By Aron Johnson | Nov 29, 2016
Pagosa Springs, Colorado
Pagosa Springs, Colorado
Industry: Lifestyle & Consumer
Growing up in Pagosa Springs, Colorado, with Wolf Creek Ski Area a short drive away, it's no surprise that Caler and Yerton spent a lot of time on the slopes. "We grew up loving snowboards our whole life," says Caler.
After finishing school, the two realized they wanted something more out of life than a typical 9-to-5 job. "We always wanted to do our own thing," says Caler. "We never wanted to work for the man."
Caler was working as a salesman for Surefoot Custom Ski Boots when Yerton approached him about making snowboards. "Once he brought the idea to me, it was like, 'I have a background in selling, you have a background in engineering -- let's put two and two together.' I think this is going to be a lifelong process, kinda like our passion project." Caler says.
So the two formed DOWP (which rhymes with slope) and got to work. "David figured everything out from scratch," Caler says. "That whole first year was trial and error." All of DOWP's snowboards are made by hand in their shop in Pagosa Springs. Durability was a key goal. "Growing up in Wolf Creek, it's a nice mountain. You have to hike and drop cliffs to get your entertainment," Caler says. "We were breaking boards all the time so we wanted to build something that didn't break."
DOWP snowboards might be handmade but they cost about the same as their mass-produced competitors. "We could charge more but we want to stay competitive," Caler says. "We want to show people that we're a better product for the same price as our competitor."
For materials, they settled on a bamboo core for its strength and flexibility and because it is lightweight, and added Kevlar and tri-axled fiberglass. The result is a strong, lightweight and flexible board that comes in three different styles: the Big Mountain, the All Mountain and the Park. Each style has a custom graphic conceived by Caler and Yerton and designed by Caler's brother. "Each graphic tells a story," Caler says. "We didn't want to make snowboards and do what everyone else does. We wanted to do everything different."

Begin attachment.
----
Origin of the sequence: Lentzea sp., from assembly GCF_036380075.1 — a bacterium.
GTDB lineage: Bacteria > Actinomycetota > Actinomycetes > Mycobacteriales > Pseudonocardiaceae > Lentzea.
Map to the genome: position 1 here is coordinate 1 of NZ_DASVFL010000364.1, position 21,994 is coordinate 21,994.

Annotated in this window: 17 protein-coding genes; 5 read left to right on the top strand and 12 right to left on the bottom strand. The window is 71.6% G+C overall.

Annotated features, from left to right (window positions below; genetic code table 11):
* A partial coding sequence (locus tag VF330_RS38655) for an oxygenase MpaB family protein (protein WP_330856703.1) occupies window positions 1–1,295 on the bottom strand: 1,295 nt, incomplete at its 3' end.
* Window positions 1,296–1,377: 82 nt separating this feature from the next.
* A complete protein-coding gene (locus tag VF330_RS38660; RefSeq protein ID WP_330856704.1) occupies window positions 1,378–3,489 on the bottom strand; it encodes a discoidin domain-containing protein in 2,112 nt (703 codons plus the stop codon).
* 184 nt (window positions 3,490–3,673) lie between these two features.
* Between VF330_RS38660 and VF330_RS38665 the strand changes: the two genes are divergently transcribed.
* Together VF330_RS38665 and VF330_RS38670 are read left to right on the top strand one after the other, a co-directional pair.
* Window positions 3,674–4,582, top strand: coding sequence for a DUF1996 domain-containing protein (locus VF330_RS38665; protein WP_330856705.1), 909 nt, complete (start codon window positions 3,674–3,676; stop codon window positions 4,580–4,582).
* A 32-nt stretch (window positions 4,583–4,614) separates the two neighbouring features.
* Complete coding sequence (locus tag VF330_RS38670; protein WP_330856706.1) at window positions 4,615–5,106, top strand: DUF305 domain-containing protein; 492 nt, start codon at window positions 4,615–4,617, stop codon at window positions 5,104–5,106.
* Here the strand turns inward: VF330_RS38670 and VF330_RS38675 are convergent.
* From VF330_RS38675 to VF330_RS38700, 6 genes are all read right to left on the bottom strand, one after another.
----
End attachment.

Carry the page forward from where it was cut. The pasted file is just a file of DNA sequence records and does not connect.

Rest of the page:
Case in point: Most snowboards on the market are all smooth curves and lines; DOWP boards have a square nose and tail. "It creates more surface area on the back and front end so when you're landing a jump or riding a rail, there's no washout point," Caler explains. "On a rounded snowboard if you land a little off center you'll wash out because there's not that square edge to catch you." That's not just theory, he adds. "We've been testing to the max and we definitely like it. It's working. We call it stompability."
The square edges are not only functional, they are also eye-catching. "It's the purple cow effect," says Caler. "You see cows every day but you don't stop and say, 'Oh, wow, a cow!' But if you saw a purple cow, you'd pull over and look at it. People see snowboards every day and they don't really go up to them, but they see a square snowboard and they're like, 'Wait a minute here. What's this?'"
Challenges: Time. Both Caler and Yerton have full time jobs in addition to DOWP. "We're putting all of our own money into this so we have to work full-time," Caler says.
Opportunities: While DOWP snowboards are currently sold in stores, Caler wants to move to a direct-to-consumer model. "We're thinking straight-to-consumer is going to be our biggest opportunity because you're going to cut all those costs, you're going to make more money," Caler says.
Needs: Capital. "We could always use more money," Caler says. "We don't want to get into debt and pull money from banks or do loans."